Carl Dorvil: A Great American Story

Carl Dorvil started Group Excellence in his SMU dorm room.  The son of Haitian immigrants, Carl never took his education for granted.  He was the first African American president of his high school and balanced four jobs while completing a triple major and starting a business as an undergraduate.
Some good advice from the founder of Macaroni Grill led Carl to pursue an MBA.  But when his professor saw the revenue projection for Group Excellence, he suggested a semester off to work on the business.
Carl finished his MBA in 2008, but the break allowed him to build a great business. Today Group Excellence (GE) employs 500 people in four cities and serves over 10,000 Texas students.  GE provides tutoring services to struggling low-income students.  Dorvil says, “The knowledge that I gained from business school propelled GE into becoming one of the most respected tutoring companies under the No Child Left Behind (NCLB) Act.”
In one Dallas middle school, math scores shot up from 12% to more than 60% passing the state test only 8 months after activating the GE program.
At a failing high school, students that had failed the state exam were chosen to participate in the Group Excellence program by the school faculty.  Each day about 100 students attended small group tutoring sessions. The result—75% of the students passed the state exam.
Carl recruits talented college students to do much of the tutoring, but he’s really looking for role models.  “We don’t believe we are a tutoring company that mentors, we believe we are a mentoring company that tutors and that has makes all the difference.”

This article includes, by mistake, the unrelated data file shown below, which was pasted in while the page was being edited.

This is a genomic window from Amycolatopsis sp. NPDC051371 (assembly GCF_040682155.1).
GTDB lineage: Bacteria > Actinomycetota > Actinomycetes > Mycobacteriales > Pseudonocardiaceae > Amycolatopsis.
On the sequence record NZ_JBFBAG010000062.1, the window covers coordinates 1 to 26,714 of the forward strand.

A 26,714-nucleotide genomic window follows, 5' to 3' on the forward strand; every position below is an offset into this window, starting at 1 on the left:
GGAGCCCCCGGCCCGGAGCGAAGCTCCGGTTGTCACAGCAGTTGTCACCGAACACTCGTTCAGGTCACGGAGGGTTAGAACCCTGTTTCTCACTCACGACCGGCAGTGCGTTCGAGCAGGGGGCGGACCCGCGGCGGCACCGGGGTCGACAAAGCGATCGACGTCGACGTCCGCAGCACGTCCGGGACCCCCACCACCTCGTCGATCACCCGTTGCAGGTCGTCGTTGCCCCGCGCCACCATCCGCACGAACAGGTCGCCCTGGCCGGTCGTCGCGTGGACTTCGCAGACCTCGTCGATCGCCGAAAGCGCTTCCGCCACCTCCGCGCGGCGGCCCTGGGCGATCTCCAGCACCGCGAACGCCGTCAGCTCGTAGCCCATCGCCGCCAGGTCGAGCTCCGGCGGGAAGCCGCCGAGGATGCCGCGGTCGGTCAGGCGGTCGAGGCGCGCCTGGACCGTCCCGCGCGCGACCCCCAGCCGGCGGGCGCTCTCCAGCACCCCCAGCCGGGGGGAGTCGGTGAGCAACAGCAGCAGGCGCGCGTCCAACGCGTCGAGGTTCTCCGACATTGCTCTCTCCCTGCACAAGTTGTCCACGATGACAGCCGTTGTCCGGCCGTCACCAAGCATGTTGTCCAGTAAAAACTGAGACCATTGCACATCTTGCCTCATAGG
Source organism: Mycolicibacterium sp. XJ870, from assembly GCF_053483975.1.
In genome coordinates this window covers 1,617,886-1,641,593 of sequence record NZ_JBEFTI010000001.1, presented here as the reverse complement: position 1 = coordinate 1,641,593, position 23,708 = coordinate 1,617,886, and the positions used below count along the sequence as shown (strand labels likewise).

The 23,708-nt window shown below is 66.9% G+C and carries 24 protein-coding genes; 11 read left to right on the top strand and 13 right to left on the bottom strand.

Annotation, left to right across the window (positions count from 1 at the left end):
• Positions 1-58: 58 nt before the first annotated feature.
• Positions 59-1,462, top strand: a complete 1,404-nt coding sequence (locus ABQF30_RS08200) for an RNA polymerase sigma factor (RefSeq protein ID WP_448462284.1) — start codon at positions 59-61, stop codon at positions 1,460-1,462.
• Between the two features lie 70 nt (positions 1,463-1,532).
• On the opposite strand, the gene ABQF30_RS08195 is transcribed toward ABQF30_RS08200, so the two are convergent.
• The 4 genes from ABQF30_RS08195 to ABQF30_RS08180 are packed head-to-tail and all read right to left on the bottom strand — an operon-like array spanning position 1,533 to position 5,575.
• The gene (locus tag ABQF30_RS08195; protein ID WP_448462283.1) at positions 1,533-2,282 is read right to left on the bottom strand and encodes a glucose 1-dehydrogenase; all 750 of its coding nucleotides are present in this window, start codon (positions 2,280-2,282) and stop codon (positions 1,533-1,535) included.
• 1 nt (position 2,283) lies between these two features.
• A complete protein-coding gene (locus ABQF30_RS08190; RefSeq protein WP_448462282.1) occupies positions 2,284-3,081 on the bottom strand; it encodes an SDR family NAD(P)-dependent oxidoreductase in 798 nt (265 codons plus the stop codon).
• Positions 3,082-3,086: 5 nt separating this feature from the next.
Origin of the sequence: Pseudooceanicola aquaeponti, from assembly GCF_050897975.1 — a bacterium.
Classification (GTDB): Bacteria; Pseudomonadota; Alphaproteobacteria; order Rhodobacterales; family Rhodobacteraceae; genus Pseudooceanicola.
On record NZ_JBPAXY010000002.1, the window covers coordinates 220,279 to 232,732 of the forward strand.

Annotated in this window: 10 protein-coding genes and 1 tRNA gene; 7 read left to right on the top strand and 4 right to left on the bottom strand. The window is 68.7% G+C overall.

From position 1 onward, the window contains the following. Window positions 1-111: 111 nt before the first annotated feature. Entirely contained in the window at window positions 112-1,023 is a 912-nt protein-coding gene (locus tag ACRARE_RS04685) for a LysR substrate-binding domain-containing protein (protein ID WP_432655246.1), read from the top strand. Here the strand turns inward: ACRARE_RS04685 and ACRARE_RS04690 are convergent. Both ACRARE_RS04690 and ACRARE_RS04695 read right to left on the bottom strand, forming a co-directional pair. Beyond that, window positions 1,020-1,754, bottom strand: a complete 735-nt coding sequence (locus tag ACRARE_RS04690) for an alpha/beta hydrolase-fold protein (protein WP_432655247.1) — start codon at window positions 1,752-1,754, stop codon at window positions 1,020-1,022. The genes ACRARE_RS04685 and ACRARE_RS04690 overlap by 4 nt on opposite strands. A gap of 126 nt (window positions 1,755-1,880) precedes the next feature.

Dorvil also partnered with his SMU roommate, Ben Goerz, to start an interactive online tutoring business called SureStudy, which specializes in e-learning systems for K-12 education.
Last month Dorvil was awarded the prestigious “Dallas Business Journal 2010 Minority Business Leaders Award” for his extraordinary work as CEO of Group Excellence.  Carl is a great American business story: hard work, ingenuity, and taking advantage of an occasional break.  But for Carl, this work is as much about community building as business development.
Group Excellence is a Supplemental Educational Service provider.  Federal law requires that after three years of failing to make adequate progress, low-income students become eligible for tutoring services.  Most districts don’t do much to advertise this fact because they keep the money if students don’t take advantage of the free tutoring.  Dallas and Houston have proven to be good partners and appreciate the value that Carl’s team delivers.
A Republican President thought it was a good idea to provide free tutoring to 500,000 struggling low-income students trapped in failing schools.  It would be a shame if a Democratic Congress caved to the blob and took it away.

Tom Vander Ark

Tom Vander Ark is the CEO of Getting Smart. He has written or co-authored more than 50 books and papers including Getting Smart, Smart Cities, Smart Parents, Better Together, The Power of Place and Difference Making. He served as a public school superintendent and the first Executive Director of Education for the Bill & Melinda Gates Foundation.

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